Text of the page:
President Joe Biden touched down Friday in Poland, what’s become the epicenter for millions fleeing their home country, to meet with U.S. service members and refugees as his presence in Europe sends a powerful message that NATO is united against Russia’s violent invasion.
At a briefing in Rzeszów on the humanitarian response to the ongoing crisis, Biden, again, called Russian President Vladimir Putin a “war criminal,” after the State Department announced this week its formal assessment that Russian forces have committed war crimes in Ukraine.
“The single most important thing that we can do from the outset is to keep the democracies united in our opposition and our effort to curtail the devastation that is occurring at the hands of a man who I quite frankly think is a war criminal,” Biden said, flanked by Poland’s President Andrzej Duda and USAID Administrator Samantha Powers. “I think it will meet the legal definition of that as well.”
Earlier, Biden and Secretary of Defense Lloyd Austin greeted members of the 82nd Airborne division in Rzeszów to thank them for their service — and ended up staying for a slice of pizza.
“Thank you very, very much for all you do. And it’s not hyperbole to suggest you’re the finest fighting force, not in the world — in the world. That’s not hyperbole,” Biden told the room.
But the president also raised eyebrows when he appeared to tell the group that American troops will be going into Ukraine, though he has repeatedly said that he will not send troops there.
“You know, with the Ukrainian people, Ukrainian people have a lot of backbone, they have a lot of guts and I’m sure you’re observing it,” Biden said. “And you’re gonna see when you’re there, and some of you have been there. You’re gonna see, you’re gonna see women, young people standing, standing in the middle, in front of a damn tank, just saying I’m not leaving. I’m holding my ground. They’re incredible. But they take a lot of inspiration from us.”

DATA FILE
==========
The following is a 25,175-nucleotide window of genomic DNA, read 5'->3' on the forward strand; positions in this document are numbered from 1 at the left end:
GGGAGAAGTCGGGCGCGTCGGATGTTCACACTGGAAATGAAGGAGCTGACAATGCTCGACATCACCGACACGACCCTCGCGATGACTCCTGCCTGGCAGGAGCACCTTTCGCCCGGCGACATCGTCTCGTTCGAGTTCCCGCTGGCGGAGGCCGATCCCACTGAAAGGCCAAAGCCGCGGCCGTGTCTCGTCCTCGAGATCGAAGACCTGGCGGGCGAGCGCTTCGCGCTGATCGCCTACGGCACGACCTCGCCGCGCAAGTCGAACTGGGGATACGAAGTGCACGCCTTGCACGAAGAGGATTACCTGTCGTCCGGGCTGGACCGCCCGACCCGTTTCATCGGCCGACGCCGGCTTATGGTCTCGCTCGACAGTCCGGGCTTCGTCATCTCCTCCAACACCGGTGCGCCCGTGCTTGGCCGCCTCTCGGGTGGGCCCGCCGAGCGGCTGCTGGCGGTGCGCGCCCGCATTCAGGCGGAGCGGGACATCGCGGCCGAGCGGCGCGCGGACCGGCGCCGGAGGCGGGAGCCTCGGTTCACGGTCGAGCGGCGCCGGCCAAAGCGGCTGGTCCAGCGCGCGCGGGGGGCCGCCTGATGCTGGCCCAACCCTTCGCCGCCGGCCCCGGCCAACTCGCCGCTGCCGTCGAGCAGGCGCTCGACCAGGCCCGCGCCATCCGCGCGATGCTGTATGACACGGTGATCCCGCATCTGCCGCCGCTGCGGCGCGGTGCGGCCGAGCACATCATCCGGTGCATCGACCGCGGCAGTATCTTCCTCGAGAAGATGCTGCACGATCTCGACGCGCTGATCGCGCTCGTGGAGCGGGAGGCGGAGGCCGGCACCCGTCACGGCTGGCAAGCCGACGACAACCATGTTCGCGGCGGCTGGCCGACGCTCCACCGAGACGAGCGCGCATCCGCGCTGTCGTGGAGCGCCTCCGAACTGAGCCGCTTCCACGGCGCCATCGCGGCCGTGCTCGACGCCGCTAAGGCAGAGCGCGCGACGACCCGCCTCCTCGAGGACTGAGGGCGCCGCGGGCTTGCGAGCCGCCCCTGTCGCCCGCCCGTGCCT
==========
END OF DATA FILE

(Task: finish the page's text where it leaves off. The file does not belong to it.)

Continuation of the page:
Asked to clarify Biden’s comment, a White spokesperson told ABC News, “the President has been clear we are not sending US troops to Ukraine and there is no change in that position.”
Biden also told the room that what they are engaged in is “much more than just whether or not you can alleviate the pain and suffering of the people of Ukraine.”
What’s at stake, and not just in what we’re doing here in Ukraine to try to help the Ukrainian people and keep the massacre from continuing, but beyond that, what’s at stake is…what are your kids and grandkids gonna look like in terms of their, their, their freedom.”
Raising his familiar line of the current fight between autocracies and democracies, Biden told these troops what they are doing is “really consequential” and goes beyond just helping Ukrainians from this invasion.
“The fact of the matter is that you are the finest — this is not hyperbole. You’re the finest fighting force in the history of the world. Let me say it again, the finest fighting force in the history of the world. Part of the reason is you’ve had to fight so much for the last 20 years. For real,” he said.